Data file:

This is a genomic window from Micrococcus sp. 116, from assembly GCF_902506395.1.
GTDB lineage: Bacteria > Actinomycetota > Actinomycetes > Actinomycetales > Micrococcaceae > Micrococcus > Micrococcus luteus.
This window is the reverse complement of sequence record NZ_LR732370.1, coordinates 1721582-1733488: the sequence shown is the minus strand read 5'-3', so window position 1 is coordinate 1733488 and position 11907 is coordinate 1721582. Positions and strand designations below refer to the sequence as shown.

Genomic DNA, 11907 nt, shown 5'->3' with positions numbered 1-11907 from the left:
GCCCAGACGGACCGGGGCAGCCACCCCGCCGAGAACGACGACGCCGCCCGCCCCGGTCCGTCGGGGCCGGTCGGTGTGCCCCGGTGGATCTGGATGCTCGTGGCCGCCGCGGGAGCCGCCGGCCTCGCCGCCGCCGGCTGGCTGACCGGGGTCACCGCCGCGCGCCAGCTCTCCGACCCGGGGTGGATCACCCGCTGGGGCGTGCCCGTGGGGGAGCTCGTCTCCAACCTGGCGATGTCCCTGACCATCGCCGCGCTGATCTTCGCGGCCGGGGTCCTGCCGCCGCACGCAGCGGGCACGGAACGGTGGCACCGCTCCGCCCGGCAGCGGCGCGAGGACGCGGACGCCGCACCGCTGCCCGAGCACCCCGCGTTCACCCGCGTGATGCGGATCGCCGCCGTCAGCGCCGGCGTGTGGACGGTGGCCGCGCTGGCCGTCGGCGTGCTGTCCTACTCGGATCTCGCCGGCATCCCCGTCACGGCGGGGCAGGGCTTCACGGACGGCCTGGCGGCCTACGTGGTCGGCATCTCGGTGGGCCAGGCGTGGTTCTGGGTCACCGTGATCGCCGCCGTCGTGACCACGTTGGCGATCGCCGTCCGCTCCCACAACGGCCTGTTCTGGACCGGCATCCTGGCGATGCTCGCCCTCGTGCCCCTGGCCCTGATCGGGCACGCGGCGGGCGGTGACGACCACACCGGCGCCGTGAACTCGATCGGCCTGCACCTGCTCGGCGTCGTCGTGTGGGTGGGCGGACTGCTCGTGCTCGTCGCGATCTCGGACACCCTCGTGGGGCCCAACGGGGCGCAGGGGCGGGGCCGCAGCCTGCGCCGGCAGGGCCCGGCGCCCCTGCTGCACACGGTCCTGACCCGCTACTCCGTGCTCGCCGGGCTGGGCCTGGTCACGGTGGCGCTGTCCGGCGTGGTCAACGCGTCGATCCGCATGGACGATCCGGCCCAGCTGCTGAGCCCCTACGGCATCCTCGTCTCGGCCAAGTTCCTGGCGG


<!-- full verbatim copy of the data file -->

This is a genomic window from Micrococcus sp. 116, from assembly GCF_902506395.1.
GTDB lineage: Bacteria > Actinomycetota > Actinomycetes > Actinomycetales > Micrococcaceae > Micrococcus > Micrococcus luteus.
This window is the reverse complement of sequence record NZ_LR732370.1, coordinates 1721582-1733488: the sequence shown is the minus strand read 5'-3', so window position 1 is coordinate 1733488 and position 11907 is coordinate 1721582. Positions and strand designations below refer to the sequence as shown.

Genomic DNA, 11907 nt, shown 5'->3' with positions numbered 1-11907 from the left:
GCCCAGACGGACCGGGGCAGCCACCCCGCCGAGAACGACGACGCCGCCCGCCCCGGTCCGTCGGGGCCGGTCGGTGTGCCCCGGTGGATCTGGATGCTCGTGGCCGCCGCGGGAGCCGCCGGCCTCGCCGCCGCCGGCTGGCTGACCGGGGTCACCGCCGCGCGCCAGCTCTCCGACCCGGGGTGGATCACCCGCTGGGGCGTGCCCGTGGGGGAGCTCGTCTCCAACCTGGCGATGTCCCTGACCATCGCCGCGCTGATCTTCGCGGCCGGGGTCCTGCCGCCGCACGCAGCGGGCACGGAACGGTGGCACCGCTCCGCCCGGCAGCGGCGCGAGGACGCGGACGCCGCACCGCTGCCCGAGCACCCCGCGTTCACCCGCGTGATGCGGATCGCCGCCGTCAGCGCCGGCGTGTGGACGGTGGCCGCGCTGGCCGTCGGCGTGCTGTCCTACTCGGATCTCGCCGGCATCCCCGTCACGGCGGGGCAGGGCTTCACGGACGGCCTGGCGGCCTACGTGGTCGGCATCTCGGTGGGCCAGGCGTGGTTCTGGGTCACCGTGATCGCCGCCGTCGTGACCACGTTGGCGATCGCCGTCCGCTCCCACAACGGCCTGTTCTGGACCGGCATCCTGGCGATGCTCGCCCTCGTGCCCCTGGCCCTGATCGGGCACGCGGCGGGCGGTGACGACCACACCGGCGCCGTGAACTCGATCGGCCTGCACCTGCTCGGCGTCGTCGTGTGGGTGGGCGGACTGCTCGTGCTCGTCGCGATCTCGGACACCCTCGTGGGGCCCAACGGGGCGCAGGGGCGGGGCCGCAGCCTGCGCCGGCAGGGCCCGGCGCCCCTGCTGCACACGGTCCTGACCCGCTACTCCGTGCTCGCCGGGCTGGGCCTGGTCACGGTGGCGCTGTCCGGCGTGGTCAACGCGTCGATCCGCATGGACGATCCGGCCCAGCTGCTGAGCCCCTACGGCATCCTCGTCTCGGCCAAGTTCCTGGCGG